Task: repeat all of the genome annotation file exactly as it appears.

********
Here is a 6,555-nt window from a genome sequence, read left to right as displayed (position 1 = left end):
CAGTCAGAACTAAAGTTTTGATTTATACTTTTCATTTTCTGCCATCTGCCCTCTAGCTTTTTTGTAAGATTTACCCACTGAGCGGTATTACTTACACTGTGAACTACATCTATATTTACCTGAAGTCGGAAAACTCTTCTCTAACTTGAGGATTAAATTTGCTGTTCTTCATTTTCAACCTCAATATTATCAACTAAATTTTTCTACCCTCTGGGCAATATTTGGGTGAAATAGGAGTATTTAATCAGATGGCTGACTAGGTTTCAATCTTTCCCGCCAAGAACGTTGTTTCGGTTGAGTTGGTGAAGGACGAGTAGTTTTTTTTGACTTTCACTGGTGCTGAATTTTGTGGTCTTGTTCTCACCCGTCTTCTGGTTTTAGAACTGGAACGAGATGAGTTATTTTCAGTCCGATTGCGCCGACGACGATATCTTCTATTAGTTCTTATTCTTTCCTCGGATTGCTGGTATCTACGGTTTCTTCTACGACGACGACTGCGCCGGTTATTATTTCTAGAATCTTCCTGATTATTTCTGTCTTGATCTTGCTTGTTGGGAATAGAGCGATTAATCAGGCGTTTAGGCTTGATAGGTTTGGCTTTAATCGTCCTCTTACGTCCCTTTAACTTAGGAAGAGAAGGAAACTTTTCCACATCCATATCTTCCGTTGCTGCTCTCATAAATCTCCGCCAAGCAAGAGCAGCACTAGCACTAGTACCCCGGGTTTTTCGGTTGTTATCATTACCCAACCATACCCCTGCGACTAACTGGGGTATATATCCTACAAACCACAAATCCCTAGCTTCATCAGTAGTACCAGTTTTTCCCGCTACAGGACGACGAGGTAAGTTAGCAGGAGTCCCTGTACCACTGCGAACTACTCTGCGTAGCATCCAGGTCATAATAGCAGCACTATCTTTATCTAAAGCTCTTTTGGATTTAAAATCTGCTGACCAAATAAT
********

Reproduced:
Here is a 6,555-nt window from a genome sequence, read left to right as displayed (position 1 = left end):
CAGTCAGAACTAAAGTTTTGATTTATACTTTTCATTTTCTGCCATCTGCCCTCTAGCTTTTTTGTAAGATTTACCCACTGAGCGGTATTACTTACACTGTGAACTACATCTATATTTACCTGAAGTCGGAAAACTCTTCTCTAACTTGAGGATTAAATTTGCTGTTCTTCATTTTCAACCTCAATATTATCAACTAAATTTTTCTACCCTCTGGGCAATATTTGGGTGAAATAGGAGTATTTAATCAGATGGCTGACTAGGTTTCAATCTTTCCCGCCAAGAACGTTGTTTCGGTTGAGTTGGTGAAGGACGAGTAGTTTTTTTTGACTTTCACTGGTGCTGAATTTTGTGGTCTTGTTCTCACCCGTCTTCTGGTTTTAGAACTGGAACGAGATGAGTTATTTTCAGTCCGATTGCGCCGACGACGATATCTTCTATTAGTTCTTATTCTTTCCTCGGATTGCTGGTATCTACGGTTTCTTCTACGACGACGACTGCGCCGGTTATTATTTCTAGAATCTTCCTGATTATTTCTGTCTTGATCTTGCTTGTTGGGAATAGAGCGATTAATCAGGCGTTTAGGCTTGATAGGTTTGGCTTTAATCGTCCTCTTACGTCCCTTTAACTTAGGAAGAGAAGGAAACTTTTCCACATCCATATCTTCCGTTGCTGCTCTCATAAATCTCCGCCAAGCAAGAGCAGCACTAGCACTAGTACCCCGGGTTTTTCGGTTGTTATCATTACCCAACCATACCCCTGCGACTAACTGGGGTATATATCCTACAAACCACAAATCCCTAGCTTCATCAGTAGTACCAGTTTTTCCCGCTACAGGACGACGAGGTAAGTTAGCAGGAGTCCCTGTACCACTGCGAACTACTCTGCGTAGCATCCAGGTCATAATAGCAGCACTATCTTTATCTAAAGCTCTTTTGGATTTAAAATCTGCTGACCAAATAAT